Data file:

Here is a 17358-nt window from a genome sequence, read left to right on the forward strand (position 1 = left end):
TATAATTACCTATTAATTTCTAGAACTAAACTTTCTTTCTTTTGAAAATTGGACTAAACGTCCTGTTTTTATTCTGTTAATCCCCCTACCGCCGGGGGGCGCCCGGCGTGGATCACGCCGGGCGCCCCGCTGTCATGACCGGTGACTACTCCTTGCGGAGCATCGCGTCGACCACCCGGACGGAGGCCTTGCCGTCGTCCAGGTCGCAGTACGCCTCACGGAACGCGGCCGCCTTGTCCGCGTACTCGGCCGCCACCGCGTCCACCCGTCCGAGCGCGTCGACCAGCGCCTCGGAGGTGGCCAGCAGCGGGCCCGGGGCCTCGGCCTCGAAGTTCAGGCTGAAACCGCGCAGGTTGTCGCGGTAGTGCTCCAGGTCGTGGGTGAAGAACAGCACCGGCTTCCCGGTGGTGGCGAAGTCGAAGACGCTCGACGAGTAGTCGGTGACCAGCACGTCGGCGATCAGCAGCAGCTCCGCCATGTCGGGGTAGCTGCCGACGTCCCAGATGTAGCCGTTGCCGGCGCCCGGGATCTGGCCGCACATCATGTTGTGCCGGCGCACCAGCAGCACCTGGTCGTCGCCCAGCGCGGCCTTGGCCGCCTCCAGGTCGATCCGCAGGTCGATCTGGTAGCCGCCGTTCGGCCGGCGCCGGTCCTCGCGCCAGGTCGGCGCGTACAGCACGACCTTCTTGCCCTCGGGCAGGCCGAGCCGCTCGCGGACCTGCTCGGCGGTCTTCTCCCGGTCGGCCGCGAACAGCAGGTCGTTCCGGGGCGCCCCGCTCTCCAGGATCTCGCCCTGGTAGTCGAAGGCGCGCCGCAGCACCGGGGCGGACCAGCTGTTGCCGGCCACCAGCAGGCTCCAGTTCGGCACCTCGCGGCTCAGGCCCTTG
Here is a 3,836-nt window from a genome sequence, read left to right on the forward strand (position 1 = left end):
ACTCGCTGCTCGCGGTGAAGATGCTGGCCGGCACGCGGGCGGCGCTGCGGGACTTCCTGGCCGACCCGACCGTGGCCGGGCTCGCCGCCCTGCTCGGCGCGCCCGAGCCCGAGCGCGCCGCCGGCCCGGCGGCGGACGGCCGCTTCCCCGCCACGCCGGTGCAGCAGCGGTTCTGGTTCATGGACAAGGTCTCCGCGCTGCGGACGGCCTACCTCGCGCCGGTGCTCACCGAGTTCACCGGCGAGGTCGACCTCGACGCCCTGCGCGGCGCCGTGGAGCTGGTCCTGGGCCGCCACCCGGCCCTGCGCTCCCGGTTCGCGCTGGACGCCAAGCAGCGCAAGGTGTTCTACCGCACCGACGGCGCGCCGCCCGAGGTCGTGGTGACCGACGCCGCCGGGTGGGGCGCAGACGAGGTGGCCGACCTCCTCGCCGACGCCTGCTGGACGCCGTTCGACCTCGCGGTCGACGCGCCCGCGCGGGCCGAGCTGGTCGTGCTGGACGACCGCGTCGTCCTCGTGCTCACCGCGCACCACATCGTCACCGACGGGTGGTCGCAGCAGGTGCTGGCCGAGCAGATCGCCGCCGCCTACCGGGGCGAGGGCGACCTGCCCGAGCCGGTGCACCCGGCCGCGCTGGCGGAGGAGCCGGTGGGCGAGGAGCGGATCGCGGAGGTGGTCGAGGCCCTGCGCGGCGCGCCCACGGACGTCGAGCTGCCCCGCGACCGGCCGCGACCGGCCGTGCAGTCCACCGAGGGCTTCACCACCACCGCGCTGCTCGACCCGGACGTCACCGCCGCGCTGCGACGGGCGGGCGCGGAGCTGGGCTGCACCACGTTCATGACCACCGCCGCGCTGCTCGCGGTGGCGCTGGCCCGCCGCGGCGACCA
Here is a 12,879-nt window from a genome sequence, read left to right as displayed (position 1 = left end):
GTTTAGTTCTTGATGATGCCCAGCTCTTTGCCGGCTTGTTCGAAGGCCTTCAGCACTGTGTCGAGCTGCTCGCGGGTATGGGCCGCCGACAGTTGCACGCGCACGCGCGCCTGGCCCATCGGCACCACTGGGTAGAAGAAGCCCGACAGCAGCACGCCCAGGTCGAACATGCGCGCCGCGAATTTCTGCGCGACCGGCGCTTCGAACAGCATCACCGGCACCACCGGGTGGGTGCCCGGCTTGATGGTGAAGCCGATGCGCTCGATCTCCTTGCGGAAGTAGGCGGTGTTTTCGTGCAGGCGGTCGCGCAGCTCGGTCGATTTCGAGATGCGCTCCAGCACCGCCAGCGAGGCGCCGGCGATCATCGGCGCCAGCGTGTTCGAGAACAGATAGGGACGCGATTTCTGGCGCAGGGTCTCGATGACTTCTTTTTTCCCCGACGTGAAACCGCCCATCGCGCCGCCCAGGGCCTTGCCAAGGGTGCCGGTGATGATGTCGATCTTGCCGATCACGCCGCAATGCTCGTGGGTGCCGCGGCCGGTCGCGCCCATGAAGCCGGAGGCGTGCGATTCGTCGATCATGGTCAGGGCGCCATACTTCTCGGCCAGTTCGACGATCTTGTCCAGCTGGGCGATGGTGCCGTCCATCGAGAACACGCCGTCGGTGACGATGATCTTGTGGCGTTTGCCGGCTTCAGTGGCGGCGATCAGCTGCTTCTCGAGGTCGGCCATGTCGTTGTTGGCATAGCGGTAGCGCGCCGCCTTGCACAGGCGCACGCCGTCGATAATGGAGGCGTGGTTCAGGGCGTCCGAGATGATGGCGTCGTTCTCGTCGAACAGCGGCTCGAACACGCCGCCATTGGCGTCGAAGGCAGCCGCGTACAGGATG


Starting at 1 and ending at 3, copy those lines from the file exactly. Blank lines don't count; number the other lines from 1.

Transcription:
Here is a 17358-nt window from a genome sequence, read left to right on the forward strand (position 1 = left end):
TATAATTACCTATTAATTTCTAGAACTAAACTTTCTTTCTTTTGAAAATTGGACTAAACGTCCTGTTTTTATTCTGTTAATCCCCCTACCGCCGGGGGGCGCCCGGCGTGGATCACGCCGGGCGCCCCGCTGTCATGACCGGTGACTACTCCTTGCGGAGCATCGCGTCGACCACCCGGACGGAGGCCTTGCCGTCGTCCAGGTCGCAGTACGCCTCACGGAACGCGGCCGCCTTGTCCGCGTACTCGGCCGCCACCGCGTCCACCCGTCCGAGCGCGTCGACCAGCGCCTCGGAGGTGGCCAGCAGCGGGCCCGGGGCCTCGGCCTCGAAGTTCAGGCTGAAACCGCGCAGGTTGTCGCGGTAGTGCTCCAGGTCGTGGGTGAAGAACAGCACCGGCTTCCCGGTGGTGGCGAAGTCGAAGACGCTCGACGAGTAGTCGGTGACCAGCACGTCGGCGATCAGCAGCAGCTCCGCCATGTCGGGGTAGCTGCCGACGTCCCAGATGTAGCCGTTGCCGGCGCCCGGGATCTGGCCGCACATCATGTTGTGCCGGCGCACCAGCAGCACCTGGTCGTCGCCCAGCGCGGCCTTGGCCGCCTCCAGGTCGATCCGCAGGTCGATCTGGTAGCCGCCGTTCGGCCGGCGCCGGTCCTCGCGCCAGGTCGGCGCGTACAGCACGACCTTCTTGCCCTCGGGCAGGCCGAGCCGCTCGCGGACCTGCTCGGCGGTCTTCTCCCGGTCGGCCGCGAACAGCAGGTCGTTCCGGGGCGCCCCGCTCTCCAGGATCTCGCCCTGGTAGTCGAAGGCGCGCCGCAGCACCGGGGCGGACCAGCTGTTGCCGGCCACCAGCAGGCTCCAGTTCGGCACCTCGCGGCTCAGGCCCTTG
Here is a 3,836-nt window from a genome sequence, read left to right on the forward strand (position 1 = left end):